Co-authored by Daniel Rangel
Jerome Powell, the new head of the Federal Reserve Open Market Committee (FOMC), made his first opening statements before Congress on Tuesday. The FOMC is the monetary policymaking entity of the Federal Reserve, and Powell is the successor to former chair Janet Yellen. The committee is responsible for making decisions on federal funds rate hikes, quantitative easing, and other policy instruments aimed at maintaining the economy’s stability and health.
In his statements, Powell explained that his “personal outlook for the [United States] economy has strengthened since December,” according to The Wall Street Journal. Prior expectations about interest rates included the possibility of three rate hikes in 2018, but Powell’s announcement that the economy is growing faster than expected may lead to expectations of a fourth rate hike. Investors analyze FOMC announcements under microscopes to search for changes in tone, language, or any other variability that may hint at changes in future policy. Powell’s announcement shocked investors and the markets, which ended down around 1.2% on Wednesday.
Uncertainty is not a friend of investors. When the outlook for the economy changes or even becomes brighter than expected, the markets react with a fear of uncertainty. If investors already priced three potential rate hikes into the markets, it makes sense that there was volatility on Wednesday as markets moved to include the potential for a fourth rate hike in the future.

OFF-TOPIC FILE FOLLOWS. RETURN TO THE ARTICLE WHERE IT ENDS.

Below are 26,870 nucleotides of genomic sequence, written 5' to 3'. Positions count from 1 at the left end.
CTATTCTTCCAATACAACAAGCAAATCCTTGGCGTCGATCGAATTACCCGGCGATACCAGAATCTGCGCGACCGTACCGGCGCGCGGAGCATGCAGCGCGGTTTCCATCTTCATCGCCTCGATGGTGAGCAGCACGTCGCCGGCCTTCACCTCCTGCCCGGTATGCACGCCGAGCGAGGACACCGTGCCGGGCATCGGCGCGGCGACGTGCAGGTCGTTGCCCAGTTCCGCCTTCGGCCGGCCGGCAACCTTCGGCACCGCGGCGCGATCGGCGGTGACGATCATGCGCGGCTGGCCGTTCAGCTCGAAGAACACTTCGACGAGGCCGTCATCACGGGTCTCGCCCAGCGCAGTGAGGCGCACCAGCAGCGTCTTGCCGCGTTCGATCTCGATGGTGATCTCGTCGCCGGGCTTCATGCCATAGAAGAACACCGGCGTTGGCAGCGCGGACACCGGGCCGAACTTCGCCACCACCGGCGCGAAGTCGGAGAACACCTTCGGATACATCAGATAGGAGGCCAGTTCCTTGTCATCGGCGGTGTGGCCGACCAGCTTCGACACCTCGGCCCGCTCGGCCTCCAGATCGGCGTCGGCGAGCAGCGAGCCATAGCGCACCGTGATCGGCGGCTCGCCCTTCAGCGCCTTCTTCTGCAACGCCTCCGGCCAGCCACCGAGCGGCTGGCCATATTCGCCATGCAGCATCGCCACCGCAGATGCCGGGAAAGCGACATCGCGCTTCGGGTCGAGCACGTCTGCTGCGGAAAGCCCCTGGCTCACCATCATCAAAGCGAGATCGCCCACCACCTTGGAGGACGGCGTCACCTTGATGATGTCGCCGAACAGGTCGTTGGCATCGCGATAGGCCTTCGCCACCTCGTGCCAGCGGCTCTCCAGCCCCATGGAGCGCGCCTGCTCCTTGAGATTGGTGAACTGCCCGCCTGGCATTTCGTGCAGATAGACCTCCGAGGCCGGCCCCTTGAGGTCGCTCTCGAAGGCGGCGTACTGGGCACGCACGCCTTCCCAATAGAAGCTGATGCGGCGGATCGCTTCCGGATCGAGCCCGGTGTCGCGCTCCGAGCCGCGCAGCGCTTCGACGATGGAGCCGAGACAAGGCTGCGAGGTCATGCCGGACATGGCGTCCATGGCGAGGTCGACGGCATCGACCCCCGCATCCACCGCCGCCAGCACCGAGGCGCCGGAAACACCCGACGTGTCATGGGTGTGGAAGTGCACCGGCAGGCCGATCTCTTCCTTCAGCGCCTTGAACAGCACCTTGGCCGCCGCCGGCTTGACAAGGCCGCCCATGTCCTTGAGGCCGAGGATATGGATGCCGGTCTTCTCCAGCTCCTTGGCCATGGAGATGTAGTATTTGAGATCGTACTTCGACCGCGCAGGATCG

Movements like Wednesday’s are indicative of market reactions to events (or lack thereof) that feed into behavioral biases of investors and overall risk aversion. If the fourth potential rate hike was priced into the markets on Wednesday, we should not see much movement when the Federal Reserve actually announces an increase in rates. Unfortunately, however, this is not always the case.
Sectors: Among the Sector Benchmark ETFs, the average momentum score increased from -2.55 to 1. The Consumer Staples sector was the only one that fell for the week, down 4 points. Tech increased the most, up 11 points. Defensive and cyclical sectors also increased. Sensitive sectors as a whole increased 26 points. The number of sectors in the red remained at five. Real Estate remains at the bottom, unchanged. The overall increase in sectors seems to indicate an appetite for risk.
Factors: Among the Factor Benchmark ETFs, the average factor score increased from 6.27 to 11.18 this week. All of the factors increased for the week. Momentum climbed the most, up 7 points. Dividend Growth increased the least, up 3 points. Yield still remains at the bottom, the only factor in the red.
Global: Global Benchmark ETF momentum scores increased for the week. The average score by country jumped from 7.64 to 11. Developing countries, such as Latin America, China, and Emerging Markets, were at the top of the list. The Pacific increased the most, up 7 points. Developed countries remained at the bottom. None of the countries decreased. The Eurozone, U.K., and Emerging Markets remained unchanged. Canada and the U.K. are the only countries in the red.
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